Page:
The very first comment on this story over at the ABC site is this: "If it was a secret, it isn't any longer. I will turn off ABC News and never watch again. I consider ABC News [traitors] to the United States." Plenty of other commenters agree, as do most conservative pundits and bloggers.
But there's something about this story that's been nagging at me. ABC says its sources are "current and former officials in the intelligence community," and I'm having a hard time figuring out who they might be. The presumption among right-wing bloggers is that the leakers are a cabal of CIA doves, and this makes sense since it's an article of faith among modern conservatives that the CIA is a virtual fifth column, full of Ivy League softies unwilling to do anything more forceful than write a stern memo to the United Nations. And they all hate Bush and are just itching for a chance to undermine him.
That's the view from the fever swamp, anyway. Back in consensus reality, the CIA is mostly populated by hardnosed Republicans who hate countries like Iran and love covert operations like this that strike back at them. It's their bread and butter. And they love presidential findings, too, since this is what covers their ass legally when they start up their field operations. What's more, contrary to conservative dogma, they really, really don't make a habit of disclosing active covert operations to major news organizations. That can get people killed, whether the operation itself is lethal or not.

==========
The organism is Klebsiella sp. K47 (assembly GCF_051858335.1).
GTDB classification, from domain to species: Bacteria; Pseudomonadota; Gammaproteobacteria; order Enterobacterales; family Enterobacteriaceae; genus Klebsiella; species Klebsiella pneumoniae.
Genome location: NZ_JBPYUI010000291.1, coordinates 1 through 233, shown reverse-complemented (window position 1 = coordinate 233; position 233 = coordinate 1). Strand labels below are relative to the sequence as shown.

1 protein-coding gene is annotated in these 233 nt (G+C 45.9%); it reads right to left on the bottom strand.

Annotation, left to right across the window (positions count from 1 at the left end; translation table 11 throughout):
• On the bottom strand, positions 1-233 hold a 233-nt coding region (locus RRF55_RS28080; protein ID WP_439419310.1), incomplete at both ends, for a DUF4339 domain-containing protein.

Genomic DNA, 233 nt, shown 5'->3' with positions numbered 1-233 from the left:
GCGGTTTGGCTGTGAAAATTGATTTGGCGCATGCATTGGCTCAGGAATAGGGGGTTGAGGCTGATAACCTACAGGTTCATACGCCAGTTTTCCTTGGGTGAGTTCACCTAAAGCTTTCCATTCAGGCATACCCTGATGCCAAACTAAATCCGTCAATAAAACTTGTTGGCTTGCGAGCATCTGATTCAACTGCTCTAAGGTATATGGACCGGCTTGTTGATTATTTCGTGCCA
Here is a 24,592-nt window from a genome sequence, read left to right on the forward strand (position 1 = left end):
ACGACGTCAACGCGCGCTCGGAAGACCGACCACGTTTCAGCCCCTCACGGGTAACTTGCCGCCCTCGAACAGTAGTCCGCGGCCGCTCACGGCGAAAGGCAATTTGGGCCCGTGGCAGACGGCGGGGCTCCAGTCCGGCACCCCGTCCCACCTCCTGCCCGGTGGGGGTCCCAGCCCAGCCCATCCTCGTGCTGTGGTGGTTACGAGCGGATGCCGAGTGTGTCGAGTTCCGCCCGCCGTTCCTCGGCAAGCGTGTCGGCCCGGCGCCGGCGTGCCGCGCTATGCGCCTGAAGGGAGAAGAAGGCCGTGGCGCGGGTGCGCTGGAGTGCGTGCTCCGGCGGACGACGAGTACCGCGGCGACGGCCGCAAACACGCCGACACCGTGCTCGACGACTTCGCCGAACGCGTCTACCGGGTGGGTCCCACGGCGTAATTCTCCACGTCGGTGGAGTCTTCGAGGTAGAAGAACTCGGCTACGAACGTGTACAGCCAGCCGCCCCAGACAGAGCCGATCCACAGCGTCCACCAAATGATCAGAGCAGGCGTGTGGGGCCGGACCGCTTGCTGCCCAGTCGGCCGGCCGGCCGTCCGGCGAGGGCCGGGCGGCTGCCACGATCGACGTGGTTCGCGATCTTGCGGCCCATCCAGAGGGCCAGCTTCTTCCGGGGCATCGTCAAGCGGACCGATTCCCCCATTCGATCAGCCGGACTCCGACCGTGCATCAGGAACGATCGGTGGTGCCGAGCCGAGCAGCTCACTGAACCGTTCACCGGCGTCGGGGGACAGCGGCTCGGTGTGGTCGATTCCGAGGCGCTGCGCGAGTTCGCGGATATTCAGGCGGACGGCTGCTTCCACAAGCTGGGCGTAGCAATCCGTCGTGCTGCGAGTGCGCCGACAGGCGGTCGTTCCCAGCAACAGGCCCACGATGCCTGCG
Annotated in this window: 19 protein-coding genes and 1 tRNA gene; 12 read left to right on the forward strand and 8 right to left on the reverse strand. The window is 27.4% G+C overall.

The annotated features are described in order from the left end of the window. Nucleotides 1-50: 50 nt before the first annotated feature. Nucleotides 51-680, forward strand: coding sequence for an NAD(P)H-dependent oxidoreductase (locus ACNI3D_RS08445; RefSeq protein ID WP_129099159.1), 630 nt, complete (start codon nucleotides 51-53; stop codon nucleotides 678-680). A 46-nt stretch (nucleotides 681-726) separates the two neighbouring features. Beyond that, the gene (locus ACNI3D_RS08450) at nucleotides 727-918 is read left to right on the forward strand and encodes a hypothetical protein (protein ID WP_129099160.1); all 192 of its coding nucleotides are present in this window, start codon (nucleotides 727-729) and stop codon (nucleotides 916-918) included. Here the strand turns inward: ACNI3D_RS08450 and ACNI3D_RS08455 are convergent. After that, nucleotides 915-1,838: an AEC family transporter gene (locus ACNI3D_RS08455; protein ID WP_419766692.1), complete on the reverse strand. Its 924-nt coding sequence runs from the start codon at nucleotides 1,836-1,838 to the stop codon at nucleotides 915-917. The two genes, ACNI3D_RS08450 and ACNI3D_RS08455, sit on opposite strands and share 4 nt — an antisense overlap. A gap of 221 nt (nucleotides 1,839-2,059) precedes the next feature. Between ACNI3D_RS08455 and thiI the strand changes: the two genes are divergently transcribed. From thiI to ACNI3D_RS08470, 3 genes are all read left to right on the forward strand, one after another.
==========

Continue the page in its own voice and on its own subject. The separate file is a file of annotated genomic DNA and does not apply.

And let's face it: a campaign of "propaganda, disinformation and manipulation of Iran's currency and international financial transactions" is just about the mildest possible covert operation you can imagine. Why would anyone at the CIA, let alone multiple sources, be so outraged by it that they decided to leak its existence to ABC News?
Beats me. Maybe I'm not using my imagination enough. But there is an alternative: namely that this wasn't the work of malcontents at all. Rather, it was deliberately leaked as a way of sending a message to Iran, in much the same way that Simon Tisdall's "senior US official in Baghdad" decided that the Guardian might be a good place to plant a similar message. There seems to be a fair amount of that kind of thing going on right now.
Anyway, it's just a thought. Things are not always as they seem on the surface.